Several factors impact enrollment numbers

September 26, 2017

 

The EPCC enrollment figure for the fall semester has decreased from 29,459 in 2016 to the current figure of 28,562 for 2017.


 According to Raul H. Lerma, the Interim Vice President of Student Services and Enrollment, the U.S. government had a role in that decline. 


The year-round federal Pell Grant program was officially discontinued in 2012 by the Obama administration and Congress due to cost concerns, Inside Higher Ed reports. 


This caused many students who depend on financial aid to not enroll in summer classes.

 

However, the 115th Congress recently passed a spending bill that included the restoration of the year-round Pell. 


Starting in summer 2018, students will be eligible for financial aid during the summer.

 

“That’s one of the things we are certainly looking at to increase enrollment for this year,” Lerma said.


The status of the economy is also a factor which affects enrollment in colleges and universities.

 

According to the Bureau of Labor Statistics, the unemployment rate of the U.S. as of Aug. 2017 was at a low 4.4 percent. 


Lerma believes that historically, unemployment and college enrollment have a direct relationship.

 

“Colleagues in other schools that I am in contact with see more of the same thing,” Lerma said.

 
El Paso’s unemployment rate as of July 2017 was at 4.6 percent indicating that the city’s economy is also doing very well. 


Lerma believes that when people are not in school, they are working. 


In 2011, the unemployment rate reached up to 9.1 percent, which was when EPCC had a very high enrollment rate.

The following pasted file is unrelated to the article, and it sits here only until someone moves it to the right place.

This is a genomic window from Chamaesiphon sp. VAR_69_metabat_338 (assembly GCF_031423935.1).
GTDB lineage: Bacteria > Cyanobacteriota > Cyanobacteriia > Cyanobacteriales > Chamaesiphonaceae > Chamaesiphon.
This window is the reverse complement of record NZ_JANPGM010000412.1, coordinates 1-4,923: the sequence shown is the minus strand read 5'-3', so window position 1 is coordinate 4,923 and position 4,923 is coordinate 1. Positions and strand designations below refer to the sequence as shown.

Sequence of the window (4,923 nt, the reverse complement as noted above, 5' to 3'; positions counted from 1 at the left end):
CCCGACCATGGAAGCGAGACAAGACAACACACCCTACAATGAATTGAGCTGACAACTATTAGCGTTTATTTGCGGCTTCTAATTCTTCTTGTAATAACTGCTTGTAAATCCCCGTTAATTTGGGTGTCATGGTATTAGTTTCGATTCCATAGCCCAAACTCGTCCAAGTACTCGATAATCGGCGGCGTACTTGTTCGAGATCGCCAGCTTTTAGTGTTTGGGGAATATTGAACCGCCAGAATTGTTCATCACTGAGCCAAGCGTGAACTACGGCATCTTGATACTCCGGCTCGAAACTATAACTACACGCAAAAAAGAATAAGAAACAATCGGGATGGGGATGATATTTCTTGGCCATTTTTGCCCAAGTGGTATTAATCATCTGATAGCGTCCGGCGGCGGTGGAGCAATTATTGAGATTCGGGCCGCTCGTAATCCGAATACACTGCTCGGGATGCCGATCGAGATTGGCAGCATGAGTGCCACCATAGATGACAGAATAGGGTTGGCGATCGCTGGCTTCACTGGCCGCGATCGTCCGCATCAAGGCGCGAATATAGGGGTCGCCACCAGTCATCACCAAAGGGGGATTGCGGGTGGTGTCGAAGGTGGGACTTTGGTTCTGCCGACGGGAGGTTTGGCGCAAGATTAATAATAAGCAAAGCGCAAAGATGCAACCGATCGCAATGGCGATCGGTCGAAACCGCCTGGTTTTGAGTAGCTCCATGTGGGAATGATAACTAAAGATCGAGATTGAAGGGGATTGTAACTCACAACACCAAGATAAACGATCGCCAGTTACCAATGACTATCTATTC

Although unemployment is a good indicator of college enrollment, there are many other factors in play like culture and the image of a college.


Lerma emphasizes that a “college-going culture” is also very important for increasing enrollment. 


A college-going culture should be seen in both high schools and even elementary schools according to Lerma, “We have associations with certain elementary schools where we try to encourage them to continue their education afterward.”


Another factor that affects enrollment is the college dropout rate. 


According to the “Pathways to Prosperity” study by the Harvard Graduate School of Education, only 56 percent of students complete a Bachelor’s degree program within six years. 


The study also showed that men are more likely to drop out of college, with over 57 percent of the Bachelor’s degrees going towards women. 


According to Reuters, students drop out of college for various reasons like the curriculum being to rigorous, the cost being too high, having a job and going through family troubles. 


“We have been helping with counseling and Early Alert to help students who are having problems with their studies,” Lerma said in reference to students that drop out of college.

 

The Early Alert Program is an initiative meant to promote academic success within EPCC.

 

Students who exhibit at-risk behaviors like poor attendance and failing grades are referred by faculty to the program.
 

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